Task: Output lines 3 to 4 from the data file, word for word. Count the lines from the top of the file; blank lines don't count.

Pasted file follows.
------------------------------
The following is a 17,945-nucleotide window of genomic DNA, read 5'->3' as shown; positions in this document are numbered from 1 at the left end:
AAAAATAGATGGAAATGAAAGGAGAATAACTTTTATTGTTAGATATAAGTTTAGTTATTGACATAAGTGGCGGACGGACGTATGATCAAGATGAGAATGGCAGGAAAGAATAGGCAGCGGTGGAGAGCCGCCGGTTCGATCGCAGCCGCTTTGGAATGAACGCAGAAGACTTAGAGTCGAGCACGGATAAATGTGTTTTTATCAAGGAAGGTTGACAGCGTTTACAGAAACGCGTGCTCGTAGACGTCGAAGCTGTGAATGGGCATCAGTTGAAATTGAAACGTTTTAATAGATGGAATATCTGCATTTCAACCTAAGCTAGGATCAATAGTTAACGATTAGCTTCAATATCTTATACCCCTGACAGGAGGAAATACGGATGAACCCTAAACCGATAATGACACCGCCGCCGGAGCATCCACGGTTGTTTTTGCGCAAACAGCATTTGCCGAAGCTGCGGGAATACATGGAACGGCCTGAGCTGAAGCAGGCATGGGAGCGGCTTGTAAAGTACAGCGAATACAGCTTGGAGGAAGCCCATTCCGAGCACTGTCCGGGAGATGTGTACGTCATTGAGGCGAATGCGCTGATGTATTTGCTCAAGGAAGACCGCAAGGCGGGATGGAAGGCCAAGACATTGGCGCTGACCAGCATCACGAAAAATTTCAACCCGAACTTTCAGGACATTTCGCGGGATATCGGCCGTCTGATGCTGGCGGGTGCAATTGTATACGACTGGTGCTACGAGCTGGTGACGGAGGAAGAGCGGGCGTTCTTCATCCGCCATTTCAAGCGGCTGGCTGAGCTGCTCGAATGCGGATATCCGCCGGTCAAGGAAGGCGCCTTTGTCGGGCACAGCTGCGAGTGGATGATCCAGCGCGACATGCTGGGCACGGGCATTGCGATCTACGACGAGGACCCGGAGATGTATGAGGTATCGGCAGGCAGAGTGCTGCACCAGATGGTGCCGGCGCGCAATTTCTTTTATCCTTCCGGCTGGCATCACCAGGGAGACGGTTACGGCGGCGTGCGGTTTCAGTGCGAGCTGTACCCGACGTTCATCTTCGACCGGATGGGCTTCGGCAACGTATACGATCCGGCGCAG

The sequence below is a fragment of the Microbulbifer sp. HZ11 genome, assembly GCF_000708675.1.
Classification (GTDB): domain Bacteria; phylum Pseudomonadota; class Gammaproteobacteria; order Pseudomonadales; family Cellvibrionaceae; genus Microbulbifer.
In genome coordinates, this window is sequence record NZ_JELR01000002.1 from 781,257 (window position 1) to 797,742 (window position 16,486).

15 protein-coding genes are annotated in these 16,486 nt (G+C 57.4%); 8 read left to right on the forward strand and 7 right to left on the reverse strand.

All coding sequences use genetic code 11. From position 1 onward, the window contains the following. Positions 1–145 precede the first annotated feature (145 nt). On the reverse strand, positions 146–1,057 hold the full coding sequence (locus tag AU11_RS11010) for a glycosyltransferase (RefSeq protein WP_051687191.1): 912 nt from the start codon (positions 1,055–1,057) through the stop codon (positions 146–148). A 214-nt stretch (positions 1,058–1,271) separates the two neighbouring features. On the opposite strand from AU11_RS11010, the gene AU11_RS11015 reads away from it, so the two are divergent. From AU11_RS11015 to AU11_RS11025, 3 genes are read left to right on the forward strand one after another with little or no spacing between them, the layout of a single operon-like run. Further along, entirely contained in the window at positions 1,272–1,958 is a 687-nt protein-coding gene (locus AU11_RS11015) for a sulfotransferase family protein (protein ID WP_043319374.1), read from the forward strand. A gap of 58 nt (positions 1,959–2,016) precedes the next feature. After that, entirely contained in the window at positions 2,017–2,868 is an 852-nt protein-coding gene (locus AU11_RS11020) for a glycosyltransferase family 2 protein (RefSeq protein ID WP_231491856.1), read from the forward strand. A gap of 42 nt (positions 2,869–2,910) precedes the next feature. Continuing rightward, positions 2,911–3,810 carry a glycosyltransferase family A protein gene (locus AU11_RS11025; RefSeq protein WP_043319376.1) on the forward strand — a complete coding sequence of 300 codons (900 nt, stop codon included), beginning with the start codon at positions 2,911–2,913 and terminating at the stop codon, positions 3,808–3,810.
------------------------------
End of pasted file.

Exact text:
The sequence below is a fragment of the Microbulbifer sp. HZ11 genome, assembly GCF_000708675.1.
Classification (GTDB): domain Bacteria; phylum Pseudomonadota; class Gammaproteobacteria; order Pseudomonadales; family Cellvibrionaceae; genus Microbulbifer.